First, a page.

Risk & Compliance

SEC Issues Milestone Whistleblower Award

The $700,000 award is the first to a company outsider, illustrating the broad scope of the SEC's whistleblower program.
Matthew HellerJanuary 18, 2016

In a milestone for the U.S. Securities and Exchange Commission’s whistleblower award program, the agency on Friday announced a $700,000 award to an industry expert who provided it with “high-quality analysis” in an enforcement action.

The award is the first the SEC has issued to someone outside a company since it launched the whistleblower program in 2011. Whistleblowers who voluntarily provide the SEC with unique and useful information that leads to a successful enforcement action are eligible for an award.

“The voluntary submission of high-quality analysis by industry experts can be every bit as valuable as first-hand knowledge of wrongdoing by company insiders,” Andrew Ceresney, Director of the SEC’s Enforcement Division, said in announcing the award. “We will continue to leverage all forms of information and analysis we receive from whistleblowers to help better detect and prosecute federal securities law violations.”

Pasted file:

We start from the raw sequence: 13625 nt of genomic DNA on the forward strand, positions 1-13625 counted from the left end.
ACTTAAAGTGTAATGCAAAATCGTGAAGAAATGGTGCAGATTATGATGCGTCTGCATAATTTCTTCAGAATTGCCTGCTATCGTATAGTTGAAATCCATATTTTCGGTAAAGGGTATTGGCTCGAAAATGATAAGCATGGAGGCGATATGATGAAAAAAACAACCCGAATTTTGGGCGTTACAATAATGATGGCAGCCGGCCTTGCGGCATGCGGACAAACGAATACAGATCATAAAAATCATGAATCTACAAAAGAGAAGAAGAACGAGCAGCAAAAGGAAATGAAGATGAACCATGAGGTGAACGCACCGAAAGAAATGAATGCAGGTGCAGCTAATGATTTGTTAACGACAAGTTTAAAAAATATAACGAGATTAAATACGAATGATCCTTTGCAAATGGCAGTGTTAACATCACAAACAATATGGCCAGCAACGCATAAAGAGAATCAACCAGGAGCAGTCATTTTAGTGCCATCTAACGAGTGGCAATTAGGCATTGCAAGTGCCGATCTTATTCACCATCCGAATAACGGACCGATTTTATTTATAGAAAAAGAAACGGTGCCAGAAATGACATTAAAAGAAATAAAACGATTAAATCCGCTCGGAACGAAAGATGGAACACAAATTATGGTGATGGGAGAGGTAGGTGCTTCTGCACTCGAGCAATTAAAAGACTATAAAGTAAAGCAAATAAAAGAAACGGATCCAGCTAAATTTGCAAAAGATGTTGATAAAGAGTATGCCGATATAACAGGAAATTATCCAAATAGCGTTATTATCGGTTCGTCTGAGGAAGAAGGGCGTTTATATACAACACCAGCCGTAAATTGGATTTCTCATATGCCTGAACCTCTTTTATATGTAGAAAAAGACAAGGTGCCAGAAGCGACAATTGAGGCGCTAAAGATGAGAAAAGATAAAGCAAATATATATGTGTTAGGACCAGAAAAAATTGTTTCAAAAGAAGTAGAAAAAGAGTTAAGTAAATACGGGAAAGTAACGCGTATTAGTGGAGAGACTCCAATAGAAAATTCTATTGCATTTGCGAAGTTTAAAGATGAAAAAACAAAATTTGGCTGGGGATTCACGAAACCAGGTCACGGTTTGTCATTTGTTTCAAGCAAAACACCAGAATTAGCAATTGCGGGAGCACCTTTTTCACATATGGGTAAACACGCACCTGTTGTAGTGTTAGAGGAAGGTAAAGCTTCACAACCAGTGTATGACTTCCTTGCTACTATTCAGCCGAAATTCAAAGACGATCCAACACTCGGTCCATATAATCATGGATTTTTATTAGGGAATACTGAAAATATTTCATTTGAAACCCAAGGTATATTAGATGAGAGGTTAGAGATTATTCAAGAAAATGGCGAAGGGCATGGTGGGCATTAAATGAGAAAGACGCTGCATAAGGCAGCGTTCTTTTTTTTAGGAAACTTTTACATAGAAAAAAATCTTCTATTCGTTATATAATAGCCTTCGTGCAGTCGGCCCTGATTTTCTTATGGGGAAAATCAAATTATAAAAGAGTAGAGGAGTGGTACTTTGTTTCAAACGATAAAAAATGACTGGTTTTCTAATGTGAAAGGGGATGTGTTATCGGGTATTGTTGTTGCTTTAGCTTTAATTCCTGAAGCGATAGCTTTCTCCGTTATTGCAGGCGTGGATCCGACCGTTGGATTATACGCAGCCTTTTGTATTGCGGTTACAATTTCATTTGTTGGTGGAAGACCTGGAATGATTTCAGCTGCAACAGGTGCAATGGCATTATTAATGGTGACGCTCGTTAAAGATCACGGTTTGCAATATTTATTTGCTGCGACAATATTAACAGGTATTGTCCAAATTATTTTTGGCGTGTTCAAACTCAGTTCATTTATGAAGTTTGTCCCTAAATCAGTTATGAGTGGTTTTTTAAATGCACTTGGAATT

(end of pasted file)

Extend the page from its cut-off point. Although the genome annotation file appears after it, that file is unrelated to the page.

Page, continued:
The SEC did not identify the outsider or the company involved in the case, saying only that the person “conducted a detailed analysis that led to a successful SEC enforcement action.”

Steven Pearlman, a partner at law firm Proskauer Rose, told the Wall Street Journal that the award is a “game-changer” that vividly demonstrates the extraordinarily expansive reach of the SEC’s whistleblower program.

“Before this award, companies principally had been focusing on tips from current and former employees,” he said. “Now companies will have a greater appreciation for the wider sources of original information on which the SEC may rely.”

Jordan Thomas, a partner at law firm Labaton Sucharow, said the award was likely to lead to more outsiders coming forward in the future, noting that one of the goals of the whistleblower program is }to get people who know things — particularly sophisticated industry players — to speak up.”

“We welcome analytical information from those with in-depth market knowledge and experience that may provide the springboard for an investigation,” said Sean X. McKessy, chief of the SEC’s Office of the Whistleblower.

The program has so far paid more than $55 million to 23 whistleblowers.